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Croats, Serbs still nurture antagonisms
by Snjezana Vukic

The Associated Press    Translate This Article
8 August 2006

ZAGREB, Croatia (AP) - Two years ago, Croatia's prime minister dropped in on Sofia Skoric's home and munched on bread she had baked for him. It was a gesture intended to show that the hard feelings many harbored toward minority Serbs after the country's bloody 1991 war were gone.

But late last month, Skoric and her husband, Svetozar, woke up in horror in the middle of the night. Stones were shattering the windows of the elderly Serb couple's home in the southern Croatia village of Biljani Donji, and a menacing fire was blazing in the garden.

``Why are they doing it to us?'' said Svetozar Skoric, whose house was also attacked on four previous occasions. ``We just want to live here in peace. We never harmed anyone.''

Four of the alleged attackers—all from the nearby village of Skabrnja—were arrested and charged with committing a crime of racial or other discrimination and intimidating Serbs with the aim of forcing them to move out. All four pleaded not guilty.

The incident, one of the most violent in the last 15 years, quickly raised tensions in southern Croatia, scene of some of the worst wartime killings. It also showed that while politicians often speak of reconciliation, anti-Serb sentiment still runs high in small communities.

The attack occurred after someone drew butterflies over graffiti that had been scribbled on a store in Biljani Donji that said ``Don't forget Skabrnja,'' enraging Croats in the village. Some even swore they recognized a Serb emblem —infamous since the war—in the butterflies' wings.

At least 34 people were slain in Skabrnja by rebel Serbs in the early days of the conflict, which was triggered by a Serb rebellion against Croatia's independence from ex-Yugoslavia.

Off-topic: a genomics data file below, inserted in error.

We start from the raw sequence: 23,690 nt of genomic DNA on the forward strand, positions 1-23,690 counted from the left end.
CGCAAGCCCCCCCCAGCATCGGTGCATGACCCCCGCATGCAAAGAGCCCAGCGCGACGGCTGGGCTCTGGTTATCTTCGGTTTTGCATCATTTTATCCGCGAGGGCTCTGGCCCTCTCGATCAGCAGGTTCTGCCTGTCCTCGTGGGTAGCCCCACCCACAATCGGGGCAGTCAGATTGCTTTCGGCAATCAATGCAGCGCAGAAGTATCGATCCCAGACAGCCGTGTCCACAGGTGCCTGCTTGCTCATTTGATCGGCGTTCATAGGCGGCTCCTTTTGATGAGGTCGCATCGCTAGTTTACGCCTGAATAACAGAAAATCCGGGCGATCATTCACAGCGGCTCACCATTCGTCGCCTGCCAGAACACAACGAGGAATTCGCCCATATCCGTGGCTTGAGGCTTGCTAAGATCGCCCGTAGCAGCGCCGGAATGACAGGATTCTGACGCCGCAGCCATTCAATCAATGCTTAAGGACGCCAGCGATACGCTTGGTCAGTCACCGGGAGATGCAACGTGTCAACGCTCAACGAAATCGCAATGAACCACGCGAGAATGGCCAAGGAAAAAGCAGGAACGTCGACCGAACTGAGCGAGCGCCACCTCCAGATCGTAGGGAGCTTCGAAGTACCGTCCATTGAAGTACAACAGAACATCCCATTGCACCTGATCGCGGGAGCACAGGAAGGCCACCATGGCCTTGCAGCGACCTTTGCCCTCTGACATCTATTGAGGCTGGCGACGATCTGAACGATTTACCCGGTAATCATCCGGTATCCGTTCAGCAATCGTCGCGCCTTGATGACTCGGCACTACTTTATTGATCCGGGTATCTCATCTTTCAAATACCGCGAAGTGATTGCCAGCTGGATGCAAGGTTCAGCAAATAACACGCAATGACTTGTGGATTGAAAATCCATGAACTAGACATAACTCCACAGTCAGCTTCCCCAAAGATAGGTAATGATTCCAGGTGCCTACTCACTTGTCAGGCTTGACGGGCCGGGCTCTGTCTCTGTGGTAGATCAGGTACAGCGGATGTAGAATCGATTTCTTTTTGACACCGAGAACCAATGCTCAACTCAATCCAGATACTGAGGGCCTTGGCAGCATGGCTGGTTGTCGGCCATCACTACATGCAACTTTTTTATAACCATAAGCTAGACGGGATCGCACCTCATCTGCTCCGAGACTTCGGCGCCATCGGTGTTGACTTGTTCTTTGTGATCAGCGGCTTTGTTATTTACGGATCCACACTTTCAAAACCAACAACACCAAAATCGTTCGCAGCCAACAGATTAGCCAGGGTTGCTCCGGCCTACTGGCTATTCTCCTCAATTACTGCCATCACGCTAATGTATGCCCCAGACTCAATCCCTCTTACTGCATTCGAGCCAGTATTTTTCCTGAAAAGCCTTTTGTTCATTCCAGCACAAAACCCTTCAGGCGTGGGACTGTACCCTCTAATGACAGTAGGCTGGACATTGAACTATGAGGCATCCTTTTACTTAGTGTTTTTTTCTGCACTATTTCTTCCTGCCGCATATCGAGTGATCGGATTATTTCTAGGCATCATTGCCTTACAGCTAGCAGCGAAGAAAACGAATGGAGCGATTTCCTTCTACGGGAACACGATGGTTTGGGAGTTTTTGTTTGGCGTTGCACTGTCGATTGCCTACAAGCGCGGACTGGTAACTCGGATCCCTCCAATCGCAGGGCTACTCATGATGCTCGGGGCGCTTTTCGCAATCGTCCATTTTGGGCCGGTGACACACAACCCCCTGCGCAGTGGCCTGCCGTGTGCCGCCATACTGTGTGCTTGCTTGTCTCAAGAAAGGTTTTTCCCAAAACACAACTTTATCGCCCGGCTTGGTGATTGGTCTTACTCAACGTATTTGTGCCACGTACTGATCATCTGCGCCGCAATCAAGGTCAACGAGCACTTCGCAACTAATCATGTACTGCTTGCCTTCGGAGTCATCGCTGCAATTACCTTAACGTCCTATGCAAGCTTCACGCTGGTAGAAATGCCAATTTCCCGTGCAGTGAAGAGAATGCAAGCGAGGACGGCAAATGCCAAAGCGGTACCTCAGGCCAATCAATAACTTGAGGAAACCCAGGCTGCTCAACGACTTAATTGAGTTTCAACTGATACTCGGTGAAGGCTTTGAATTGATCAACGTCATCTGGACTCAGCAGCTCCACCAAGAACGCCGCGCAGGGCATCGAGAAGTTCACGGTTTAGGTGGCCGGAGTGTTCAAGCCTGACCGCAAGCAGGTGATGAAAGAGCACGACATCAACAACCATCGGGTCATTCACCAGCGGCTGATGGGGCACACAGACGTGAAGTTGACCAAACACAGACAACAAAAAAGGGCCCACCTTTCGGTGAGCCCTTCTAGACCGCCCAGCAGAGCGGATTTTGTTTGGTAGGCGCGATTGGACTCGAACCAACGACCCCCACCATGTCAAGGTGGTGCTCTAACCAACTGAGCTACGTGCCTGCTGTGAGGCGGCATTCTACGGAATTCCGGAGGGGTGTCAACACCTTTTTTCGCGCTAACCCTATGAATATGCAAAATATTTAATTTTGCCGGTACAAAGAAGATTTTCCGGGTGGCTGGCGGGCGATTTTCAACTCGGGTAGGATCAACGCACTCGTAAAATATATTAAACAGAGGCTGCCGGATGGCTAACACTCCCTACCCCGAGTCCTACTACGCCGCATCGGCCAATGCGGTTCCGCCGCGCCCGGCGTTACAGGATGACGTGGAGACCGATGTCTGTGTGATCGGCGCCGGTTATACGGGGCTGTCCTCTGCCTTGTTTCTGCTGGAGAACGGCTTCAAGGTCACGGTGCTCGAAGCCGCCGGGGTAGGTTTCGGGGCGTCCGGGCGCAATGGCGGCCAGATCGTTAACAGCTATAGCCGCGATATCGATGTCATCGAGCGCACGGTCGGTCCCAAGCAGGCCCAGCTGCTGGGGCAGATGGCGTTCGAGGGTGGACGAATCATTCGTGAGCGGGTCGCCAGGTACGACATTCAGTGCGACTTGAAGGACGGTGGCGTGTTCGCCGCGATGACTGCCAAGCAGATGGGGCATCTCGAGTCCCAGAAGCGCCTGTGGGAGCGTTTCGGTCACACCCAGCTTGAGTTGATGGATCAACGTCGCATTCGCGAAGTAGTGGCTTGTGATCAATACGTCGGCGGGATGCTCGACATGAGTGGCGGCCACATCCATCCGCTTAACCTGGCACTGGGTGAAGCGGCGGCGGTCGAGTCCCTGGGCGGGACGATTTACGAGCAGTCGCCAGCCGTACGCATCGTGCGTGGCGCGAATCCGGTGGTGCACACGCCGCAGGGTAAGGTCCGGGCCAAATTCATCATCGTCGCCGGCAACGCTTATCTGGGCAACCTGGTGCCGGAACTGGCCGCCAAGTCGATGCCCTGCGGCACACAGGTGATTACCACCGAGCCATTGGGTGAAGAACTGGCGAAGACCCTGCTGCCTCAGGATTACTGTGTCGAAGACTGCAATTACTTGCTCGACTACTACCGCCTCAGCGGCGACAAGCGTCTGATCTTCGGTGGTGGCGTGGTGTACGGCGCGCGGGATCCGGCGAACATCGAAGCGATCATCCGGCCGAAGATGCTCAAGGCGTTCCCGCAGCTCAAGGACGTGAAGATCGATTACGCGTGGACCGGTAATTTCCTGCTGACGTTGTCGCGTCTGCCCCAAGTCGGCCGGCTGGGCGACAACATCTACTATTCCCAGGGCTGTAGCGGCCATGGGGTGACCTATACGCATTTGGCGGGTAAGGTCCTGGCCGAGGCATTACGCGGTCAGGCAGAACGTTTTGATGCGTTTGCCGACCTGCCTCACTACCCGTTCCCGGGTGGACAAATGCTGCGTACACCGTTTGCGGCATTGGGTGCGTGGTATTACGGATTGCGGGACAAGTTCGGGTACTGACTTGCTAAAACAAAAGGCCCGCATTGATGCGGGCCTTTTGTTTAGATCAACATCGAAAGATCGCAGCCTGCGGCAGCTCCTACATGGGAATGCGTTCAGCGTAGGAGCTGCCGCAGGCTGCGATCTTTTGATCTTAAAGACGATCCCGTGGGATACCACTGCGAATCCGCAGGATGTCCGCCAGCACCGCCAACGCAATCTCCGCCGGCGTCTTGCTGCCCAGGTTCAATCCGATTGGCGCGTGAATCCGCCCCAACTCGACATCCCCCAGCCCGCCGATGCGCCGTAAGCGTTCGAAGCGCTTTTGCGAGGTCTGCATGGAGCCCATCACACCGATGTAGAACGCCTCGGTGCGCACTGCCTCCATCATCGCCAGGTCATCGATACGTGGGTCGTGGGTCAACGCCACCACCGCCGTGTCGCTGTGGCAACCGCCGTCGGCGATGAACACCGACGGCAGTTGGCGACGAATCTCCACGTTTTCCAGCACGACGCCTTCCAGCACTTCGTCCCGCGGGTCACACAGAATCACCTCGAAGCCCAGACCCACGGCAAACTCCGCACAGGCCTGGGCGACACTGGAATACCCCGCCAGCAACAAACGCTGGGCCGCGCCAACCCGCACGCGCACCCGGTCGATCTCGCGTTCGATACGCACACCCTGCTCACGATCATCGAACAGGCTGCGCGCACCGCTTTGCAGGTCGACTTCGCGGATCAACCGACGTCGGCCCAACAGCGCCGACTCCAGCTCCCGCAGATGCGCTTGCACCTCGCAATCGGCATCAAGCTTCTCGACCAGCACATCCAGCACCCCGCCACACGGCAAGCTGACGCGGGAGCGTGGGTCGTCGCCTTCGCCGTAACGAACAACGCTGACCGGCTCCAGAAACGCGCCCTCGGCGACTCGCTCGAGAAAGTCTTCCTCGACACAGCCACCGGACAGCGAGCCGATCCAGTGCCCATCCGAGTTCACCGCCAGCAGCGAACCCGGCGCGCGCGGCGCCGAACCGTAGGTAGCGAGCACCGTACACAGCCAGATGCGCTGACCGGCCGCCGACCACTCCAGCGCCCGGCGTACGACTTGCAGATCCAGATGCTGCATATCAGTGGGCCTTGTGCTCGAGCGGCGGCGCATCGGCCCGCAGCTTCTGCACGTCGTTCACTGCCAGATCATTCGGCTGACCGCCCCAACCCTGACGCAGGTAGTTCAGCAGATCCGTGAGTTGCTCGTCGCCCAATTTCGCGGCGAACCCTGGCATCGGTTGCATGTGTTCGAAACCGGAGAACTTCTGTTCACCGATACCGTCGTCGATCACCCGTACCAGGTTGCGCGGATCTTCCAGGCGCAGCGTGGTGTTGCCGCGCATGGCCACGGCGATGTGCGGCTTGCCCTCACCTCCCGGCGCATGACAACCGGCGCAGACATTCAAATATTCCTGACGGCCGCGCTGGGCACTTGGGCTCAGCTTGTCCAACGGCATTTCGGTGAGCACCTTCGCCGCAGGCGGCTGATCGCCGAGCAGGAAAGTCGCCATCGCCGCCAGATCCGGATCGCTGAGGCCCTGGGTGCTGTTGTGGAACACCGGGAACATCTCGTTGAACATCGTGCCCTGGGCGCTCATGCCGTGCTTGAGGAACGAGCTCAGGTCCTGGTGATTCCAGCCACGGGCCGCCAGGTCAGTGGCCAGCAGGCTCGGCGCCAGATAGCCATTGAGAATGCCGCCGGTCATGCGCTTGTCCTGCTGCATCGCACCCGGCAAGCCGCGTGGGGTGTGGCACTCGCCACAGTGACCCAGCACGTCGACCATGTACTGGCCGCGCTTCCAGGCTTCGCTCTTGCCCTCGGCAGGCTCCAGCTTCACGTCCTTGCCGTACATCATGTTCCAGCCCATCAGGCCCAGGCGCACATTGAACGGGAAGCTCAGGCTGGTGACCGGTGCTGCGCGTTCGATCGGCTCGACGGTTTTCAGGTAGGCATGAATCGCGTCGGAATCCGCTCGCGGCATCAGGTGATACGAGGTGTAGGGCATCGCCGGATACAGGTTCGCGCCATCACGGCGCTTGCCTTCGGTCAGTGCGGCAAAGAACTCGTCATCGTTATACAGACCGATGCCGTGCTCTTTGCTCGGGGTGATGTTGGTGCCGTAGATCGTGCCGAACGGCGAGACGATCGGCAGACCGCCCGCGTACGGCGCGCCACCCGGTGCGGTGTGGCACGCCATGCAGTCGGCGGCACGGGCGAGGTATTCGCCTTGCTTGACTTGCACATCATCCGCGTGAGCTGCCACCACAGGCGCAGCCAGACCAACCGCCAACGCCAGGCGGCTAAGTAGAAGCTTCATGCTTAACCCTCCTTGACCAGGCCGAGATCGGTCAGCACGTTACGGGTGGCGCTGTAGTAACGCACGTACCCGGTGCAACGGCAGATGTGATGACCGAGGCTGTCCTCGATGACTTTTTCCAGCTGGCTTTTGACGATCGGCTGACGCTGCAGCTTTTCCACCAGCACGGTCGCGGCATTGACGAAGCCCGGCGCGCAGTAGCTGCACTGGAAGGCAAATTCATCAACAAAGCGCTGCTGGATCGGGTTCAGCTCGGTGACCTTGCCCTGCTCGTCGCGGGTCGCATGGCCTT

After the butterflies appeared, the four suspects allegedly drove to Biljani Donji—just a mile away—to throw stones at Serb houses and shout anti-Serb offenses. Some abandoned barns were set on fire, and new graffiti appeared that warned: ``God forgives, but Skabrnja does not.''

Prime Minister Ivo Sanader's government swiftly condemned the attack, and President Stipe Mesic traveled to Biljani Donji, insisting that Croatia's Serbs ``have a right to live in peace.'' Police have since been patrolling the village to thwart any other possible attacks.

The community's residents—supported by the local priest and their mayor —say part of the reason tensions remain is that no Serbs were ever held responsible for the Skabrnja massacre. While Croatian courts have tried at least 600 Serbs for war crimes committed in 1991, many Croats believe scores of others escaped justice.

Serbs claim they are being persecuted for crimes committed by others. They insist they are still discriminated against and that the attacks on them often go unpunished.

``This was a hate crime,'' said Milorad Pupovac, the Croatian Serbs' leader, who visited Biljani Donji in the wake of the attack on the Skorics' home. ``One can't get justice for the tragedy in Skabrnja by carrying out a shameful revenge on innocent people. Crimes like this should be prevented and punished.''

The Croatia office of the European Union, which Croatia is trying to join, urged the government to take measures to prevent similar attacks. It said it would ``closely monitor'' Croatia's actions—driving home the point that the country's treatment of its Serb minority is a key condition for EU membership.

Some believe the incident was orchestrated by nationalists who want to ruin Sanader's pro-EU policies and, ultimately, oust him from power. Sanader's pro-Western government began reaching out to Serbs a few years ago, including them in parliament and local governments and approving grants for their education, housing and social welfare.

Yet the government is reluctant to alienate its rightist supporters by appearing to give the Serbs too much support.

After the attack, Sanader's deputy, Jadranka Kosor, went to Skabrnja to soothe passions and promise that the perpetrators of the massacre will be found and punished.

Sanja Modric, a political analyst, believes the government should do more.

``The government does condemn the violence and it frequently meets officials from Serbia, but it's just for show and it's not enough,'' Modric wrote in the Jutarnji List daily.

Copyright © 2006 The Associated Press. All rights reserved. This material may not be published, broadcast, rewritten or redistributed.

Global Good News comment:

When the collective consciousness of any nation is coherent—which means that individuals are living life in accord with Natural Law and national law—then every individual will naturally uphold all that enriches life and promotes progress; all that which is not life-supporting will fade away.

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Science of Being and Art of Living—Transcendental Meditation (374-page publication)

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